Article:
Royal Philips Electronics has called for action to ensure that renovation of existing infrastructure and buildings in cities is accelerated in the battle against climate change. At the UN Leadership Forum on Climate Change, Philips called upon governments worldwide to help ensure a green recovery by setting ambitious CO2 reduction targets, as well as strong legislative standards for implementation. The company has put weight behind its appeal by partnering with the World Green Building Council (WorldGBC), committing to make cities 40 percent more energy efficient in the next 10 years.
“These are challenging times for business in general,” says Gerard Kleisterlee, CEO of Royal Philips Electronics. “If an ambitious and effective global climate change program can be agreed, it will create the conditions for transformational change of our world economy and deliver the signals that companies need to speed up investment of billions of dollars in energy efficient products, services, technologies and infrastructure such as LED lighting technology.”
More than half of the world’s population now live in cities and they are responsible for 70 percent of global energy consumption. Up to 50 percent of a municipality’s energy spending goes to lighting. Making buildings alone energy-efficient could save more carbon dioxide than the entire emissions of the transport sector. At the same time, the cost of energy efficiency measures is usually greatly overestimated.*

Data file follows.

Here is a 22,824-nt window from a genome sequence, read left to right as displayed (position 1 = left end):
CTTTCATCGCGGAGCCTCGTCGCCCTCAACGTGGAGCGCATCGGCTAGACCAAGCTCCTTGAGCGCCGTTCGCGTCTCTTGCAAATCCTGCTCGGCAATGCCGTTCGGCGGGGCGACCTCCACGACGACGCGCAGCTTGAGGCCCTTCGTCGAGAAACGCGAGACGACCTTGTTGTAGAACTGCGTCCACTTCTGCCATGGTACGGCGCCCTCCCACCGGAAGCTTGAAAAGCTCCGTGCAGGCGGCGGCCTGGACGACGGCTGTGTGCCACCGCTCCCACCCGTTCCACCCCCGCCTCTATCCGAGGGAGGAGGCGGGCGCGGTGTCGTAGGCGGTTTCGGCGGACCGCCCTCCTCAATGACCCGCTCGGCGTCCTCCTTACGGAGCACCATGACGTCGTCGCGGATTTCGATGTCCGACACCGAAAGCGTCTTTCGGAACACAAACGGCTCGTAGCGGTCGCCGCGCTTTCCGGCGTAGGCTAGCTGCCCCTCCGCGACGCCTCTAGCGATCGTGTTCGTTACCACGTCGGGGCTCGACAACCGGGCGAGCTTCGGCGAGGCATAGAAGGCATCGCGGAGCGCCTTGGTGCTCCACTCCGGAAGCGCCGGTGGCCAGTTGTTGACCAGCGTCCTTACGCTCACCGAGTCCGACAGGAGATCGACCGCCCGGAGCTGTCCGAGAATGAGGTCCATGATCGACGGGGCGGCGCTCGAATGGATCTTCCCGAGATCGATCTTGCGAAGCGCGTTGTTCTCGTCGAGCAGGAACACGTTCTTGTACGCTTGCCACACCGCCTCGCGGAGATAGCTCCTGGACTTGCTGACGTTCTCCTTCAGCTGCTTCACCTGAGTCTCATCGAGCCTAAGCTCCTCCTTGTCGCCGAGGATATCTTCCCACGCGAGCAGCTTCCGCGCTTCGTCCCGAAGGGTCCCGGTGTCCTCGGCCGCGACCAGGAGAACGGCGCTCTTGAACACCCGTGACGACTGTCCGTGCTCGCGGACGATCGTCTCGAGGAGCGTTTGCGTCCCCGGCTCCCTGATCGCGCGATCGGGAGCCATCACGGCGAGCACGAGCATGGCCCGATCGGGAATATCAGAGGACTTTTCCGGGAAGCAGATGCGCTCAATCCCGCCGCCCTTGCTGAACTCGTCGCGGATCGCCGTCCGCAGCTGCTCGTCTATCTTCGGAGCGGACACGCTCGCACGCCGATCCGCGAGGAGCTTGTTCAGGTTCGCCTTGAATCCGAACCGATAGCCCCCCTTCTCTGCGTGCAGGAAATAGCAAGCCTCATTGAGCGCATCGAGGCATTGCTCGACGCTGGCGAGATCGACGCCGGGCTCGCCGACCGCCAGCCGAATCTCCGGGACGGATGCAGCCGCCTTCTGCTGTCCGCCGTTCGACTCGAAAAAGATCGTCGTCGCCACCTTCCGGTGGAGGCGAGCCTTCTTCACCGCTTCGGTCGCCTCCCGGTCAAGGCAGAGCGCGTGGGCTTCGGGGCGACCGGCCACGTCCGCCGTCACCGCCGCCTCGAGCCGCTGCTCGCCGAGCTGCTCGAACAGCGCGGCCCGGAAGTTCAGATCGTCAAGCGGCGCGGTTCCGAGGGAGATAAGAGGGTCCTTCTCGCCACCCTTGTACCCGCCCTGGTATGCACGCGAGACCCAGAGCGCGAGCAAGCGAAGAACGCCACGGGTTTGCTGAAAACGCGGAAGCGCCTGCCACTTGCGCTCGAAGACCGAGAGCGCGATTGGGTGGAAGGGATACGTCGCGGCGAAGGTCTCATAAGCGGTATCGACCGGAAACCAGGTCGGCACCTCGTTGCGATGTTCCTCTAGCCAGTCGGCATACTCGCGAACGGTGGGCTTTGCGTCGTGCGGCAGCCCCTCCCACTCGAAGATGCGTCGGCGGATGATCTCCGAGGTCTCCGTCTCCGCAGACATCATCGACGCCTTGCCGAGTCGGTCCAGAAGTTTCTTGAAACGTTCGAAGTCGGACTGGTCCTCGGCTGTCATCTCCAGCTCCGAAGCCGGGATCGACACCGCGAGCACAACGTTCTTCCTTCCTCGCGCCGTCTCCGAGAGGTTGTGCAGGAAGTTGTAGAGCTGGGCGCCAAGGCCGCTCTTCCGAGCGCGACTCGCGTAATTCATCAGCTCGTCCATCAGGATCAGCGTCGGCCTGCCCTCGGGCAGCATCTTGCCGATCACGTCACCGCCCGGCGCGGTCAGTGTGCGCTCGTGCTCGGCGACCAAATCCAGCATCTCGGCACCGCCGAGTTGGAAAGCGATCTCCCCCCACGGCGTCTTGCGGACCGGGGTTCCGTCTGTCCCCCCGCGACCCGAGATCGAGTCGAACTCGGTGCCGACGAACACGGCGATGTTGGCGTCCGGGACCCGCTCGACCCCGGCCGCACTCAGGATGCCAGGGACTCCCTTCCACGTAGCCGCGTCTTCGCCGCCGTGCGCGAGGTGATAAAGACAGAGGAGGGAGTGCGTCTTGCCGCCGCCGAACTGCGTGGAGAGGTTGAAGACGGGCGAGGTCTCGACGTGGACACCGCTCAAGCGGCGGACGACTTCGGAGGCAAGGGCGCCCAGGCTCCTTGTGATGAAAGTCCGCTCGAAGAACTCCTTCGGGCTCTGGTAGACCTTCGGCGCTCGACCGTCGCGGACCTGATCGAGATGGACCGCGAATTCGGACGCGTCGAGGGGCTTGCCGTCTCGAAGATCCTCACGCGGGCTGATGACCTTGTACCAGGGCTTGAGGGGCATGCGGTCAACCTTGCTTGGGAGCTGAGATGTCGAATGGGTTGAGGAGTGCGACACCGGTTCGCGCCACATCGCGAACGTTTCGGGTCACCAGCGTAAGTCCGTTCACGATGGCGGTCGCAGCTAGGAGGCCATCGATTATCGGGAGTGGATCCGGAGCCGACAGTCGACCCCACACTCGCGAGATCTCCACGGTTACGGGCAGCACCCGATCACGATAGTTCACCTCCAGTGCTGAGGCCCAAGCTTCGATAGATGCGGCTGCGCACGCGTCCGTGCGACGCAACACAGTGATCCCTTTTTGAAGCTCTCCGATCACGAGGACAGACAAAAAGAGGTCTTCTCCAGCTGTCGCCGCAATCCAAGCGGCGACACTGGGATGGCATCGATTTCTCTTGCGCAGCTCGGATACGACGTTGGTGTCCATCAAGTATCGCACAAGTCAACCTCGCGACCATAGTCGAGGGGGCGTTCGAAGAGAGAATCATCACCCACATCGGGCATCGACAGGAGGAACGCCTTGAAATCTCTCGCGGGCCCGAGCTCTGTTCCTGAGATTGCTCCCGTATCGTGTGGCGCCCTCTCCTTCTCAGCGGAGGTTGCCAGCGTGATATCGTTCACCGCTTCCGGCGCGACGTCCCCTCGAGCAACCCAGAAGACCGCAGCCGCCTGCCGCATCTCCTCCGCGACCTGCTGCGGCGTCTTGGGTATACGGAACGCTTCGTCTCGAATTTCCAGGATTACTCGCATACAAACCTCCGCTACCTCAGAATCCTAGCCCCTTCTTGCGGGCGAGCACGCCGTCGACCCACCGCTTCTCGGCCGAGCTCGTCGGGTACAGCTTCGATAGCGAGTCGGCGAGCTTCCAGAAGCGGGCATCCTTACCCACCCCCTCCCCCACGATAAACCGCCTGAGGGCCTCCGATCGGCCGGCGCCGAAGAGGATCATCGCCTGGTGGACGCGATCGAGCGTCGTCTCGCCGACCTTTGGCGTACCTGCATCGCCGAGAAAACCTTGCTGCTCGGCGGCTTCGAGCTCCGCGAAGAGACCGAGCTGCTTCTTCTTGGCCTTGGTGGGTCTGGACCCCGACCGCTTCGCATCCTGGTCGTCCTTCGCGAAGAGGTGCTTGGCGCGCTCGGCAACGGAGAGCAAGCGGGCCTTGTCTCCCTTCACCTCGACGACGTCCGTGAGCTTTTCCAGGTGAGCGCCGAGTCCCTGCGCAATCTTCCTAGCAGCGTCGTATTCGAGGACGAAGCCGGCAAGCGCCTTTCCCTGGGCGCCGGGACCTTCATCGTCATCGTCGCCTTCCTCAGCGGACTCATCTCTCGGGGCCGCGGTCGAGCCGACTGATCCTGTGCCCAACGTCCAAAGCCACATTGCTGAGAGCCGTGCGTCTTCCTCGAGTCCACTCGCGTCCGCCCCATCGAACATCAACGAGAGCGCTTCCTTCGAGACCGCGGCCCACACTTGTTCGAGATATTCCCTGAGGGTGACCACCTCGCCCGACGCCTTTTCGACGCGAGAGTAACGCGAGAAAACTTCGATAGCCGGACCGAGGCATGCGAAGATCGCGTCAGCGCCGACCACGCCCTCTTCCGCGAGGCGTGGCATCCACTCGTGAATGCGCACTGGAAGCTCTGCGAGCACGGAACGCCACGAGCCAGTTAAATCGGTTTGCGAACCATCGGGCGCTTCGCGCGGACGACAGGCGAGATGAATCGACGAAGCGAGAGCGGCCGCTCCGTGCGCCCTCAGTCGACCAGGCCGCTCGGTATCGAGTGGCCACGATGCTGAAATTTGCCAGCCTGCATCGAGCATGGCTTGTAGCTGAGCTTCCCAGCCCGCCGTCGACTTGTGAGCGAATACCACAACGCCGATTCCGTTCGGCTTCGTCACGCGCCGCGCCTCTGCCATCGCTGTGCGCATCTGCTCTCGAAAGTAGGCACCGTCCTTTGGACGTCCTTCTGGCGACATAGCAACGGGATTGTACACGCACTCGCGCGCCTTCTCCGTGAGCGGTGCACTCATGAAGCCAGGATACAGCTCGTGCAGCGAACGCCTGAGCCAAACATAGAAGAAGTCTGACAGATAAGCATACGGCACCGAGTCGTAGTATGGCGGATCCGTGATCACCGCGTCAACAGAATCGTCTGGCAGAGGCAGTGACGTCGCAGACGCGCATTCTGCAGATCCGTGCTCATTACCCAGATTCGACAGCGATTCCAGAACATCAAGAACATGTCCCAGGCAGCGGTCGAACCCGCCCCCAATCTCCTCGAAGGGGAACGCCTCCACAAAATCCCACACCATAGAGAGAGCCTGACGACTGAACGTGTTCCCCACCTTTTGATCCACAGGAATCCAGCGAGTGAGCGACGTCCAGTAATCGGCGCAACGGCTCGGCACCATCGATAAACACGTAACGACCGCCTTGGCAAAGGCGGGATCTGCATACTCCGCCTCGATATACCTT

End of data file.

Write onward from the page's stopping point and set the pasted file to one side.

Philips argues that the current rate of renovation of existing infrastructure, based on inefficient 1960s technology or even older, is much too slow. For office lighting for instance, it is only about 6-7 percent per year. In city lighting, it’s just 3 percent. At this pace, it will take 30 years before the environmental, economical and quality of life benefits of latest technologies can be reaped.
The partnership between Philips and the World Green Building Council is intended to set up some 100 local taskforces in the coming years, joining forces with other partners such as governments and civil society to aggressively reduce the world’s carbon emissions over the next ten years that are a direct result of buildings and infrastructure.
“Business can deliver technologies and financial solutions as well as improve awareness. Efficient technologies for all segments exist today, but the one thing we can’t afford is delay their implementation. That’s why governments have to provide economic stimuli and appropriate policies and regulations. So we urge them to act, setting ambitious legislative standards, stimulate the economy to ensure a green recovery and, moreover, lead by example by making their own public buildings, schools and streets energy efficient today. After all, this is a triple win saving us money, reducing emissions and creating new jobs for a green economy,” adds Rudy Provoost, member of the board of